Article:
There are different kinds of sails for different kinds of windsurfing: wave, freestyle, freeride, race.

The size of the sail is measured in square metres and it can be anything from 3 m2 to 6.5 m2 for wave sails and from 6 m2 to 12 m2 for racing sails, with ranges for freestyle and freeride sails spanning somewhere between these extremes.

Sail: transportation: watercraft

A sail is used to propel a sailboat or assist a motorboat, or may be used to steady a working vessel. It is generally made of reinforced mylar or fabric, but sails have been made of aluminum, plywood, hide, leaves, and other materials. The sail is rigged to develop lift from the wind, and transfer the force to the hull.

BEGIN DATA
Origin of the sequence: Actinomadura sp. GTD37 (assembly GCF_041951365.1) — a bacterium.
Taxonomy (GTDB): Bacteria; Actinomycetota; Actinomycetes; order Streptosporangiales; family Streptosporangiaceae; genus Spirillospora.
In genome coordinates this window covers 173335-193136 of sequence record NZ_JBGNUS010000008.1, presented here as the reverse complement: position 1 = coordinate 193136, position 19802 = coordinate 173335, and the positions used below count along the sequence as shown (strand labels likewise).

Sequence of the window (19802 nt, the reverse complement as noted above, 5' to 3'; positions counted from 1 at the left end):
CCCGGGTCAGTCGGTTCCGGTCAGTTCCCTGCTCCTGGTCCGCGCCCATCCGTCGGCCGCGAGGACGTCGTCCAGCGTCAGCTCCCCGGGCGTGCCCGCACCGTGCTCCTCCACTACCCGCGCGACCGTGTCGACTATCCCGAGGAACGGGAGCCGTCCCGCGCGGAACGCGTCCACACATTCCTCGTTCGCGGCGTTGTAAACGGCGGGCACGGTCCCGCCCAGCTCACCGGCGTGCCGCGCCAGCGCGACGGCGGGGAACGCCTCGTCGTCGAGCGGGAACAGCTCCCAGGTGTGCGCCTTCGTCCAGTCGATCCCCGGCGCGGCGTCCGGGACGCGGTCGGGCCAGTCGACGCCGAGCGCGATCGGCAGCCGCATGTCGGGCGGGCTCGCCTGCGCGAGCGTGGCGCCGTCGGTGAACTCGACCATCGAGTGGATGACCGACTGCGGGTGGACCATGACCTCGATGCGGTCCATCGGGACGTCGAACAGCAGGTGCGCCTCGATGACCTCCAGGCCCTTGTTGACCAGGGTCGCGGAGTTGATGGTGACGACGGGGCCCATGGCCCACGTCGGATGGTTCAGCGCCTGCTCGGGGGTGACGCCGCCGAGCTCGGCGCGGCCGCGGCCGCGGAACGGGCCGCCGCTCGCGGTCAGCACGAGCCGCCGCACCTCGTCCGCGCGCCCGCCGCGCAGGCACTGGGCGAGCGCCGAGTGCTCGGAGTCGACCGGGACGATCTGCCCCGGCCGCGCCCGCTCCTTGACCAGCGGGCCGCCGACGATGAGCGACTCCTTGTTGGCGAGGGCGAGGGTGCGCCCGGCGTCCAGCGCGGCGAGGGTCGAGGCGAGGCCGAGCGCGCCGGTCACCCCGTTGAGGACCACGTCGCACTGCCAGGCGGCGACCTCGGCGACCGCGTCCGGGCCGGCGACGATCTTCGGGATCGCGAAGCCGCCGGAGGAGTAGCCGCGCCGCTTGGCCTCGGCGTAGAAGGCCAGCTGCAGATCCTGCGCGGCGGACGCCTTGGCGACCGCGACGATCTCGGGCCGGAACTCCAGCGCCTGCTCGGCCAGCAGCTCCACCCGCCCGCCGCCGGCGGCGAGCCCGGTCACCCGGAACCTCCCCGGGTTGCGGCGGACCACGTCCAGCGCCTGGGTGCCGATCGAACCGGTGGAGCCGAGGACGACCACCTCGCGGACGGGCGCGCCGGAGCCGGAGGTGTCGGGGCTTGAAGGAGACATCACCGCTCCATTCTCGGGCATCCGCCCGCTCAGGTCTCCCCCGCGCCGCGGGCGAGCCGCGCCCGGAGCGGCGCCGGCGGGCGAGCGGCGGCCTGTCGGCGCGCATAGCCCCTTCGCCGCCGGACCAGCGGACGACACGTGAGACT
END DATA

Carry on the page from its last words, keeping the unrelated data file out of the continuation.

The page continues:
The two primary methods of sails for getting lift from the wind are to block the wind or to bend the wind. The traditional square-rigged boat efficiently blocks the wind, giving it excellent downwind speed. Fore-and-aft sailing rigs are more efficient at bending the wind, allowing them to sail well at an angle upwind. Blocking the wind allows the sail to develop force based on the velocity of the wind, its density, and the surface area of the sail. There is not consensus on the exact mechanism by which force is developed from bending the wind, but the force is based on the apparent velocity, and the aerodynamics of the sail (including the angle of attack of the chord of the sail, depth and position of maximum camber, and the induced drag.)